Almost on auto-pilot Ronda responded, “Yep, I had to overcome a lot to get here.”

I’m crazy nervous now.  I have to ask her like ASAP.  Luckily she’s taking a long time to sign the book.  Laura say it!!

“Did you have apraxia?”

Ronda stops signing dead in her tracks and looks me in the eye and says, “What did you just say?”

“uh uh apraxia?  dyspraxia?  Was that your speech impediment?”

She looks incredulous and repeats “apraxia, yes, this is what they think I had.”

I smiled.  I knew it.  Un-freaking believable.  I look over at the body guards.  What the heck.  I throw the CASANA brochure on the counter.  They move in, but she motions them to stop.  I say,

“This is information on apraxia.  If you really did have it, will you say that in your interviews instead of speech impediment.  It would mean so much to our kids who are struggling with it.”

She again looked at the brochure before looking back up at me and said, “I will.  I really will.”

She seemed sincere.  I instantly believed she would.  I have A give her a hug and try to push her along (bodyguards are watching) and she says,

“You know, my mom is a PhD psychologist, and SHE had never heard of it.  She took me to the Universities and many of them had never heard of it.”

“Yes!” I replied.  “Yes!  It’s still not well known or understood.”

She starts to get really worked up now.  Emotions start spilling out of her.  I read in an interview people think she’s so tough, but really she wears her heart on her sleeve and she was, right then, in that moment.

“They wanted to put me in a special classroom away from my friends.  They thought I was stupid!!  But by 4th grade I was top of my class in algebra, and by highschool I tested gifted.”

“Yes!” I again replied.  “Yes, these are our kids.”

She looked back down at the brochure before looking up again and said, “I will.  I really will.”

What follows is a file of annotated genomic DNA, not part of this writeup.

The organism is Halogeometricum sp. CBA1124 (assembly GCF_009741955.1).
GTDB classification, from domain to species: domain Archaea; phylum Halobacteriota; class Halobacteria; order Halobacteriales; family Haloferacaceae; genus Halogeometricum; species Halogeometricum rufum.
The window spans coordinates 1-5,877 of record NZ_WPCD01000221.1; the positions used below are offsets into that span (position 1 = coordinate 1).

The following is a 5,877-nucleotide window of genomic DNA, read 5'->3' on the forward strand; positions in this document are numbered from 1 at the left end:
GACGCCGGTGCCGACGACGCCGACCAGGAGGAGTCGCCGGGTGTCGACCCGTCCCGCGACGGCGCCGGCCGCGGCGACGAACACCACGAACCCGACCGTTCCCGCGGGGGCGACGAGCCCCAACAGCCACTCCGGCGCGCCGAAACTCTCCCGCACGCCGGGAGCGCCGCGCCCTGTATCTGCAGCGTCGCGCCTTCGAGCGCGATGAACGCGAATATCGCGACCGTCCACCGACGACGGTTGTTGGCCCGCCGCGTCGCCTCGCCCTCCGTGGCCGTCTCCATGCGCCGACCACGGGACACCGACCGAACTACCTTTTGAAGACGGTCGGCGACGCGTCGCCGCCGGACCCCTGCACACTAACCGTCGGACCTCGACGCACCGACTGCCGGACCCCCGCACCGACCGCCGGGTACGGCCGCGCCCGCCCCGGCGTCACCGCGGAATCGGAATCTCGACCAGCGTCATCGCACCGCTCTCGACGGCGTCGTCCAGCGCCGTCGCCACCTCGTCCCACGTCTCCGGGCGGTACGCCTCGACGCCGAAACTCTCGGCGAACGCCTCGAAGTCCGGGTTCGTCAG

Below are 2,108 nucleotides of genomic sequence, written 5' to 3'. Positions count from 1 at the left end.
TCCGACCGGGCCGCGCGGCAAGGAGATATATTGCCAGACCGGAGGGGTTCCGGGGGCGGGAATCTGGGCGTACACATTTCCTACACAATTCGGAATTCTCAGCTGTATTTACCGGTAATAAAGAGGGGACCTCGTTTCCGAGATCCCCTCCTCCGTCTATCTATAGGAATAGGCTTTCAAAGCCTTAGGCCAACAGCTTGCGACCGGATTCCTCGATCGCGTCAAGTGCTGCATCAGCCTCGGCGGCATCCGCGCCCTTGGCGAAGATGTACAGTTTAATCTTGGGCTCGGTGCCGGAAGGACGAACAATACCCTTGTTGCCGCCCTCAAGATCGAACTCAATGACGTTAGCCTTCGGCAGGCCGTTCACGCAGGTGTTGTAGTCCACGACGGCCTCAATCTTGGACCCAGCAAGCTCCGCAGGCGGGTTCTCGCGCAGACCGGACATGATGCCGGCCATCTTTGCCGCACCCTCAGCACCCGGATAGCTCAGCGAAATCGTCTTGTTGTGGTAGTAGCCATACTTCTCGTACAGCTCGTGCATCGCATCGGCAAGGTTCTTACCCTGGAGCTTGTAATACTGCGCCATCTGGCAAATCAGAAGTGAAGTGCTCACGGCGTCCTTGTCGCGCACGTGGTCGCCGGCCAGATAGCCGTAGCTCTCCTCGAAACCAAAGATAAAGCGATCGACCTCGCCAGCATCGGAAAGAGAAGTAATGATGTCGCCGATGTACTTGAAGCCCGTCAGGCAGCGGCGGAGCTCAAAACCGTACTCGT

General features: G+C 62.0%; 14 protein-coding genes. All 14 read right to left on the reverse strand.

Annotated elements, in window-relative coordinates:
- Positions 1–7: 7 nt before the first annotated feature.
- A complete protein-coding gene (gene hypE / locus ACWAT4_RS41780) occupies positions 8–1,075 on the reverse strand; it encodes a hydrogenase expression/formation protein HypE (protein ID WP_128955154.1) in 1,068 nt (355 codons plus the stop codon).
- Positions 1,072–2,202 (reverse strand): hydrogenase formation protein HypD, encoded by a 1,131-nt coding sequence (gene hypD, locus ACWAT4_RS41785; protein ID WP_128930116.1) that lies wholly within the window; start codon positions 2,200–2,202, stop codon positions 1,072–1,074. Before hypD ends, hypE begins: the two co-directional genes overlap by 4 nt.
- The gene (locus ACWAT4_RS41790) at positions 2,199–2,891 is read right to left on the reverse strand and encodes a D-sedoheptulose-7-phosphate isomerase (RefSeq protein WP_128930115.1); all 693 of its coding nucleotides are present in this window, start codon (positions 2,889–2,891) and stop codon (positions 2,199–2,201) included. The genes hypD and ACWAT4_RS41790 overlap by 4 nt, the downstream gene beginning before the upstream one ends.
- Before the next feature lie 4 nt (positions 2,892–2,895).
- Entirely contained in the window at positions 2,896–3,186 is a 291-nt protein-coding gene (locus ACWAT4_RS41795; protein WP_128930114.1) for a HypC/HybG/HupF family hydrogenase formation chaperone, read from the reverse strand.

A and I ran out of there.  Before we left I pointed at Ronda and said “Look!!  She has apraxia,” and then I pointed to a line of almost 100 people who were still waiting and said, “and all these people want her autograph!!”

My daughter smiled.  We ran out into the rain laughing.

“You’re going to be famous!” I said, and we laughed.

It was very late by this point and we still had a 30 minute drive home.  I stopped by my parents house to tell them the story.  They couldn’t believe it!

I finally got home and ate dinner while my husband put A to bed.  I fired up my computer to start writing this blog post, but checked fb.  Just for the heck of it I went to Ronda’s fb page to like it, and that’s when I saw this:

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She reposted the brochure I gave her!!  She must have done that first thing upon completing the book signing!!  She IS one of our kids!  So freaking awesome!!

Even if she doesn’t do anything else, even if she doesn’t say she has apraxia (but I think she will), A and I will always have that moment…..that moment when we met a true fighter who beat apraxia and so much more, just like A will.

We will always have that book confirming what I have hoped all along:

“I never would have been able to do any of those things without hope.  The kind of hope I’m talking about is the belief that something good will come.  That everything you’re going through and everything you’ve gone through will be worth the struggles and frustrations.  The kind of hope I’m talking about is a deep belief that the world can be changed, that the impossible is possible.” – Ronda Rousey